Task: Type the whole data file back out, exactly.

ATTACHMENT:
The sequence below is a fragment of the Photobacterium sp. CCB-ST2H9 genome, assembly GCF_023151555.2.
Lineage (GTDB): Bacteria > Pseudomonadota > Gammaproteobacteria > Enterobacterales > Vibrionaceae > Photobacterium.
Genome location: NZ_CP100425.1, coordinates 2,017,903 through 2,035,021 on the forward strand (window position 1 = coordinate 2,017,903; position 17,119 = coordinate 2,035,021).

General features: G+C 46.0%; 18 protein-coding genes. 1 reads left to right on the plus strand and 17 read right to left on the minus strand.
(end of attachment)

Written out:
The sequence below is a fragment of the Photobacterium sp. CCB-ST2H9 genome, assembly GCF_023151555.2.
Lineage (GTDB): Bacteria > Pseudomonadota > Gammaproteobacteria > Enterobacterales > Vibrionaceae > Photobacterium.
Genome location: NZ_CP100425.1, coordinates 2,017,903 through 2,035,021 on the forward strand (window position 1 = coordinate 2,017,903; position 17,119 = coordinate 2,035,021).

General features: G+C 46.0%; 18 protein-coding genes. 1 reads left to right on the plus strand and 17 read right to left on the minus strand.